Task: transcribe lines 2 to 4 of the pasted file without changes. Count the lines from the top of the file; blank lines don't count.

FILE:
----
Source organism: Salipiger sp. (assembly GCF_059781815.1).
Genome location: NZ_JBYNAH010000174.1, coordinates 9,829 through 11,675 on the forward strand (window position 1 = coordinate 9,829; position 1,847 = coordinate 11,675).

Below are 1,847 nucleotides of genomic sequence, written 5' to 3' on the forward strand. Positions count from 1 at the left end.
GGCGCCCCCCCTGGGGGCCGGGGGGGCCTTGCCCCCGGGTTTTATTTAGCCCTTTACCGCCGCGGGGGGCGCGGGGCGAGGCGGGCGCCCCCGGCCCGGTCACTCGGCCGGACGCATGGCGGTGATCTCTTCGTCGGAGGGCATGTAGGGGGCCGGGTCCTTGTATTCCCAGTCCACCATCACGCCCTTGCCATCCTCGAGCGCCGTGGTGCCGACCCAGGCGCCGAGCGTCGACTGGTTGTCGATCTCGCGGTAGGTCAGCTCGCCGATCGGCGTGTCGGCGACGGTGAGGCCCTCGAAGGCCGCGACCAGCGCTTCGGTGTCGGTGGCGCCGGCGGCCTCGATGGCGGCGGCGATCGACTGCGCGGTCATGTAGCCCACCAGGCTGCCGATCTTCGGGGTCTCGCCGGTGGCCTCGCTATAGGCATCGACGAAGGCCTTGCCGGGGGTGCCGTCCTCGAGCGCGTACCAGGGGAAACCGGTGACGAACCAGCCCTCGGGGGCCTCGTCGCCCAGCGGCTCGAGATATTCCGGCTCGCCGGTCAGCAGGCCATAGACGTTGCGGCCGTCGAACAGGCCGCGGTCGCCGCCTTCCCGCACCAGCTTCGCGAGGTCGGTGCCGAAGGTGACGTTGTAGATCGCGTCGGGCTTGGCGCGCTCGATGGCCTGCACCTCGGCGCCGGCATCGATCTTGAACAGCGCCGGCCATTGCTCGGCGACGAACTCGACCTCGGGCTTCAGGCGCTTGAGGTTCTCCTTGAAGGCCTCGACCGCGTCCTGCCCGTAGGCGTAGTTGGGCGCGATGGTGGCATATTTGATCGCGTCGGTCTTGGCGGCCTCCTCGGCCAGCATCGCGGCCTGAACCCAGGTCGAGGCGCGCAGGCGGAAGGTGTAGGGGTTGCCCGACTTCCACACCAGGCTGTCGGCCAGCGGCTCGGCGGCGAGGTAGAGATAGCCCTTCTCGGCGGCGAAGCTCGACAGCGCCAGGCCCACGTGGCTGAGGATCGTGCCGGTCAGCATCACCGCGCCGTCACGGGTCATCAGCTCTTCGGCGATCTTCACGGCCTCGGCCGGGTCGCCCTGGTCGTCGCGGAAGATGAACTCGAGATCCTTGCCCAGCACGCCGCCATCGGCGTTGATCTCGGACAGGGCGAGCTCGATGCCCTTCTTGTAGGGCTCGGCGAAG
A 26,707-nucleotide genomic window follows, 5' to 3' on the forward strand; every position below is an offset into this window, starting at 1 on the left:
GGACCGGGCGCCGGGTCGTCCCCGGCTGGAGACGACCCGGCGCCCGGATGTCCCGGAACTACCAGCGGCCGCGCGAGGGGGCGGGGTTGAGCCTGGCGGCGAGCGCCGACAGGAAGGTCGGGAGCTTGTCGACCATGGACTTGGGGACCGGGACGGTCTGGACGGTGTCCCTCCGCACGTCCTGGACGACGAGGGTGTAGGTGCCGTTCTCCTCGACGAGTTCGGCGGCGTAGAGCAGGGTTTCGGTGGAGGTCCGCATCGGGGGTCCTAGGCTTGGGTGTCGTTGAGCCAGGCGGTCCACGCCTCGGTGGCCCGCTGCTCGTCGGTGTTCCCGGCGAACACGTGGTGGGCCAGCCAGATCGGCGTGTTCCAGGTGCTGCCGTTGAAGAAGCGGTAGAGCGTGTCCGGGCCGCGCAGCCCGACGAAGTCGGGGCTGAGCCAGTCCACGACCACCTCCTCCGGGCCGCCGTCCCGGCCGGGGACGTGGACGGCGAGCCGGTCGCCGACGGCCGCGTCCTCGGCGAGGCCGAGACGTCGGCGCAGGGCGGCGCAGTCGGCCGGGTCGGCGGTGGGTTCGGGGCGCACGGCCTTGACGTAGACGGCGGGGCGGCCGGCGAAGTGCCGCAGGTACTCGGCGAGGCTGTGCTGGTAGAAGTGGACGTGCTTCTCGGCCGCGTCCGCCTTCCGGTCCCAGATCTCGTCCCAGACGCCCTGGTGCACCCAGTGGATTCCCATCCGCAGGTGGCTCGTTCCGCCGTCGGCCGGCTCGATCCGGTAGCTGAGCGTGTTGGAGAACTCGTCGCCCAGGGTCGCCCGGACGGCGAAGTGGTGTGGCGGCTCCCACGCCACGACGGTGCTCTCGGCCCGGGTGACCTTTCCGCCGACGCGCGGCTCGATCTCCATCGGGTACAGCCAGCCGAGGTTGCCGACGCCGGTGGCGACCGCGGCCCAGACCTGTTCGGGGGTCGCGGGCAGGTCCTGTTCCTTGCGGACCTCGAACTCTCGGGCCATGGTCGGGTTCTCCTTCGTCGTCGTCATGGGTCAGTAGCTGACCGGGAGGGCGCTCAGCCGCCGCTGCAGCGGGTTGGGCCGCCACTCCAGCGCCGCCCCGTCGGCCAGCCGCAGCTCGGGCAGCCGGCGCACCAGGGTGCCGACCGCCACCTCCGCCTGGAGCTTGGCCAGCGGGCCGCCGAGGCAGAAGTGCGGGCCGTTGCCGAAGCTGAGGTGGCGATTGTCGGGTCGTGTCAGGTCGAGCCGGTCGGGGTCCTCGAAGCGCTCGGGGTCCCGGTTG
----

Genome location: NZ_JBYNAH010000174.1, coordinates 9,829 through 11,675 on the forward strand (window position 1 = coordinate 9,829; position 1,847 = coordinate 11,675).

Below are 1,847 nucleotides of genomic sequence, written 5' to 3' on the forward strand. Positions count from 1 at the left end.
GGCGCCCCCCCTGGGGGCCGGGGGGGCCTTGCCCCCGGGTTTTATTTAGCCCTTTACCGCCGCGGGGGGCGCGGGGCGAGGCGGGCGCCCCCGGCCCGGTCACTCGGCCGGACGCATGGCGGTGATCTCTTCGTCGGAGGGCATGTAGGGGGCCGGGTCCTTGTATTCCCAGTCCACCATCACGCCCTTGCCATCCTCGAGCGCCGTGGTGCCGACCCAGGCGCCGAGCGTCGACTGGTTGTCGATCTCGCGGTAGGTCAGCTCGCCGATCGGCGTGTCGGCGACGGTGAGGCCCTCGAAGGCCGCGACCAGCGCTTCGGTGTCGGTGGCGCCGGCGGCCTCGATGGCGGCGGCGATCGACTGCGCGGTCATGTAGCCCACCAGGCTGCCGATCTTCGGGGTCTCGCCGGTGGCCTCGCTATAGGCATCGACGAAGGCCTTGCCGGGGGTGCCGTCCTCGAGCGCGTACCAGGGGAAACCGGTGACGAACCAGCCCTCGGGGGCCTCGTCGCCCAGCGGCTCGAGATATTCCGGCTCGCCGGTCAGCAGGCCATAGACGTTGCGGCCGTCGAACAGGCCGCGGTCGCCGCCTTCCCGCACCAGCTTCGCGAGGTCGGTGCCGAAGGTGACGTTGTAGATCGCGTCGGGCTTGGCGCGCTCGATGGCCTGCACCTCGGCGCCGGCATCGATCTTGAACAGCGCCGGCCATTGCTCGGCGACGAACTCGACCTCGGGCTTCAGGCGCTTGAGGTTCTCCTTGAAGGCCTCGACCGCGTCCTGCCCGTAGGCGTAGTTGGGCGCGATGGTGGCATATTTGATCGCGTCGGTCTTGGCGGCCTCCTCGGCCAGCATCGCGGCCTGAACCCAGGTCGAGGCGCGCAGGCGGAAGGTGTAGGGGTTGCCCGACTTCCACACCAGGCTGTCGGCCAGCGGCTCGGCGGCGAGGTAGAGATAGCCCTTCTCGGCGGCGAAGCTCGACAGCGCCAGGCCCACGTGGCTGAGGATCGTGCCGGTCAGCATCACCGCGCCGTCACGGGTCATCAGCTCTTCGGCGATCTTCACGGCCTCGGCCGGGTCGCCCTGGTCGTCGCGGAAGATGAACTCGAGATCCTTGCCCAGCACGCCGCCATCGGCGTTGATCTCGGACAGGGCGAGCTCGATGCCCTTCTTGTAGGGCTCGGCGAAG